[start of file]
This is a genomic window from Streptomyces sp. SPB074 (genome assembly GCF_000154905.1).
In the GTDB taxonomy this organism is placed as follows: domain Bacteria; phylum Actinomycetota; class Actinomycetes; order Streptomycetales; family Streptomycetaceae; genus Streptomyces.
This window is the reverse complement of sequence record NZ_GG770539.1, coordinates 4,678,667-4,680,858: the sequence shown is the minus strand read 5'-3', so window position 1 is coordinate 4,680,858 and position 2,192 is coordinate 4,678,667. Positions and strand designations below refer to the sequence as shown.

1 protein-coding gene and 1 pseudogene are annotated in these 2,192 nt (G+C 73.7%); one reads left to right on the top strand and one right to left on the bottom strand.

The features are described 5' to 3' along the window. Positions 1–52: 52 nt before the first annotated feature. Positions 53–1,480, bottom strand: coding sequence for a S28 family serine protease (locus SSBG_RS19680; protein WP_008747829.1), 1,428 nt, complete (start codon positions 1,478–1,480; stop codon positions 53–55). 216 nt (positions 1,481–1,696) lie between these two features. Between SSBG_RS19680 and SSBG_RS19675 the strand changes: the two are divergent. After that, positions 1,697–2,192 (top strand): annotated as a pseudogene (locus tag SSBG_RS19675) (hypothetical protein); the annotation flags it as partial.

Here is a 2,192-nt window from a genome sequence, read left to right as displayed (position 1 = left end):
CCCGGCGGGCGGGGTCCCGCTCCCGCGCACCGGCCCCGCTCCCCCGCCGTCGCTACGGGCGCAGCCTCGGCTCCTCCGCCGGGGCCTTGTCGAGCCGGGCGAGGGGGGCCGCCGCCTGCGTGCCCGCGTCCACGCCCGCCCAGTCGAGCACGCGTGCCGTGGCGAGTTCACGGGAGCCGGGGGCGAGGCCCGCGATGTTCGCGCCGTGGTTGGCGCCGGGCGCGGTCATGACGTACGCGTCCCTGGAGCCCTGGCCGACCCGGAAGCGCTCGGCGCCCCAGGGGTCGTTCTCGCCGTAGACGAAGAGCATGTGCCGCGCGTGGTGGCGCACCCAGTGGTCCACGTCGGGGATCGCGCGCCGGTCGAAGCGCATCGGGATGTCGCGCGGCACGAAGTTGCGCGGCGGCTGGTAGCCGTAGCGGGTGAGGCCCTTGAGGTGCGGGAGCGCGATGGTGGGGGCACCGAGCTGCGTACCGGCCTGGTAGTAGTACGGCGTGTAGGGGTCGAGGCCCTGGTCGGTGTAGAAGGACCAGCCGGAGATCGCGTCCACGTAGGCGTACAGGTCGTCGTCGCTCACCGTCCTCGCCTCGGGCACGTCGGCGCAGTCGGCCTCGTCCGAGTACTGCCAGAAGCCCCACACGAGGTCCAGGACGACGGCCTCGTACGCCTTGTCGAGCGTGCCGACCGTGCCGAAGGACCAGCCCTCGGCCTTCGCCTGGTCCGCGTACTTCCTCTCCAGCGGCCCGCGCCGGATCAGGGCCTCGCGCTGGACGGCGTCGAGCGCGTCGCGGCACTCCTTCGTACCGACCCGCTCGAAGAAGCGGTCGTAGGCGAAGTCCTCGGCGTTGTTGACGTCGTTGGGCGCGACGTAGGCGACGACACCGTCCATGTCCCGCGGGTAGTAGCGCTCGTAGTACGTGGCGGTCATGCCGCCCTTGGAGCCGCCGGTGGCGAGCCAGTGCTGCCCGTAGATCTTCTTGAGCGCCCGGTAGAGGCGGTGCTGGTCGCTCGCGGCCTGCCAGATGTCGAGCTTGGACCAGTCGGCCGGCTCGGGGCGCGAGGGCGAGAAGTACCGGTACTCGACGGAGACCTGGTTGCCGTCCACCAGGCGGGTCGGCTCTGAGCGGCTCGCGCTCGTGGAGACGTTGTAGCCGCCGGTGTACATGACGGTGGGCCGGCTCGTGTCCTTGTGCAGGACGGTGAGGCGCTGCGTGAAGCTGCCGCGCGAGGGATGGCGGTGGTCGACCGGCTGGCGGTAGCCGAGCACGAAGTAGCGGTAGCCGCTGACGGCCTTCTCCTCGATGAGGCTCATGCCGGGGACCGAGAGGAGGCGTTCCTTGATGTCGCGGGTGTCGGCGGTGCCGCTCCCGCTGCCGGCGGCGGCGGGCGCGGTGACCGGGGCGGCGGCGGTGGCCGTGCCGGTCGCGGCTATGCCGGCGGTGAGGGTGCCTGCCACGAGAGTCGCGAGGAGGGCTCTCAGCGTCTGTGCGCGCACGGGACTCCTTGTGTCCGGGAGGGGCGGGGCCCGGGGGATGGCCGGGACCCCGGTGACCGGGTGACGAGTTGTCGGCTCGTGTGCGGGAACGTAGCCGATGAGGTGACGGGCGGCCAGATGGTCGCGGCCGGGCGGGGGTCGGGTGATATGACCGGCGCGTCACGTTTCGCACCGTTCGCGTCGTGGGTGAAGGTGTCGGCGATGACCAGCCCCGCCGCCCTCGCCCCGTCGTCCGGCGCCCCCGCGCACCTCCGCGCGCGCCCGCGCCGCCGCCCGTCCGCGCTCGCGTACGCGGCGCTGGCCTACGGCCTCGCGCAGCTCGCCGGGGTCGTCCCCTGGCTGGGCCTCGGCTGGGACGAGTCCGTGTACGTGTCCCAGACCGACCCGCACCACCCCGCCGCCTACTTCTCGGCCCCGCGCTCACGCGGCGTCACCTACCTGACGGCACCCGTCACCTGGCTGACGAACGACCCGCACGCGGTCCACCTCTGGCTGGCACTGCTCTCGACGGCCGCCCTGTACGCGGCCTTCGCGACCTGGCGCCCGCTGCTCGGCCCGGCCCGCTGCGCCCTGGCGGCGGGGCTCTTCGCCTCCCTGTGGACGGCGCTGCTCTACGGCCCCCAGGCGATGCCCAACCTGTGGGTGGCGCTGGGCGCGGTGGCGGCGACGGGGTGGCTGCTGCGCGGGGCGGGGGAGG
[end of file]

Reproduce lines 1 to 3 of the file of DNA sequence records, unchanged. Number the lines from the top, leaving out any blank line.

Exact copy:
This is a genomic window from Streptomyces sp. SPB074 (genome assembly GCF_000154905.1).
In the GTDB taxonomy this organism is placed as follows: domain Bacteria; phylum Actinomycetota; class Actinomycetes; order Streptomycetales; family Streptomycetaceae; genus Streptomyces.
This window is the reverse complement of sequence record NZ_GG770539.1, coordinates 4,678,667-4,680,858: the sequence shown is the minus strand read 5'-3', so window position 1 is coordinate 4,680,858 and position 2,192 is coordinate 4,678,667. Positions and strand designations below refer to the sequence as shown.